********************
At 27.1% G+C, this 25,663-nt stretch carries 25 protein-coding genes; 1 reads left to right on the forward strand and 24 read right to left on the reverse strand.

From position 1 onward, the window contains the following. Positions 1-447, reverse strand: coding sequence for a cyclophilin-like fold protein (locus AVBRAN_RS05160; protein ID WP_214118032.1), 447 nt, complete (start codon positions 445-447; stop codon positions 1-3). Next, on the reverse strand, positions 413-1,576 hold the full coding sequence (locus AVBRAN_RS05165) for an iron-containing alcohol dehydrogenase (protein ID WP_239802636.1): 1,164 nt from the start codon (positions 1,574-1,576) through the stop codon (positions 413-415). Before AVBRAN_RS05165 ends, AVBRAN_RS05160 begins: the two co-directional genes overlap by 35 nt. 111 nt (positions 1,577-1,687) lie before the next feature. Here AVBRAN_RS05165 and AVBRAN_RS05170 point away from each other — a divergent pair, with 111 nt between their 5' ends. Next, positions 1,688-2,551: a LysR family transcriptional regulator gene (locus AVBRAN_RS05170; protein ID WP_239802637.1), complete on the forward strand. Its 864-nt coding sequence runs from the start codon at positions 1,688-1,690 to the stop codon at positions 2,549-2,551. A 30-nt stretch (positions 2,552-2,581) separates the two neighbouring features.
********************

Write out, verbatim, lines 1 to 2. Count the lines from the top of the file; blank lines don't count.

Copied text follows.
At 27.1% G+C, this 25,663-nt stretch carries 25 protein-coding genes; 1 reads left to right on the forward strand and 24 read right to left on the reverse strand.

From position 1 onward, the window contains the following. Positions 1-447, reverse strand: coding sequence for a cyclophilin-like fold protein (locus AVBRAN_RS05160; protein ID WP_214118032.1), 447 nt, complete (start codon positions 445-447; stop codon positions 1-3). Next, on the reverse strand, positions 413-1,576 hold the full coding sequence (locus AVBRAN_RS05165) for an iron-containing alcohol dehydrogenase (protein ID WP_239802636.1): 1,164 nt from the start codon (positions 1,574-1,576) through the stop codon (positions 413-415). Before AVBRAN_RS05165 ends, AVBRAN_RS05160 begins: the two co-directional genes overlap by 35 nt. 111 nt (positions 1,577-1,687) lie before the next feature. Here AVBRAN_RS05165 and AVBRAN_RS05170 point away from each other — a divergent pair, with 111 nt between their 5' ends. Next, positions 1,688-2,551: a LysR family transcriptional regulator gene (locus AVBRAN_RS05170; protein ID WP_239802637.1), complete on the forward strand. Its 864-nt coding sequence runs from the start codon at positions 1,688-1,690 to the stop codon at positions 2,549-2,551. A 30-nt stretch (positions 2,552-2,581) separates the two neighbouring features.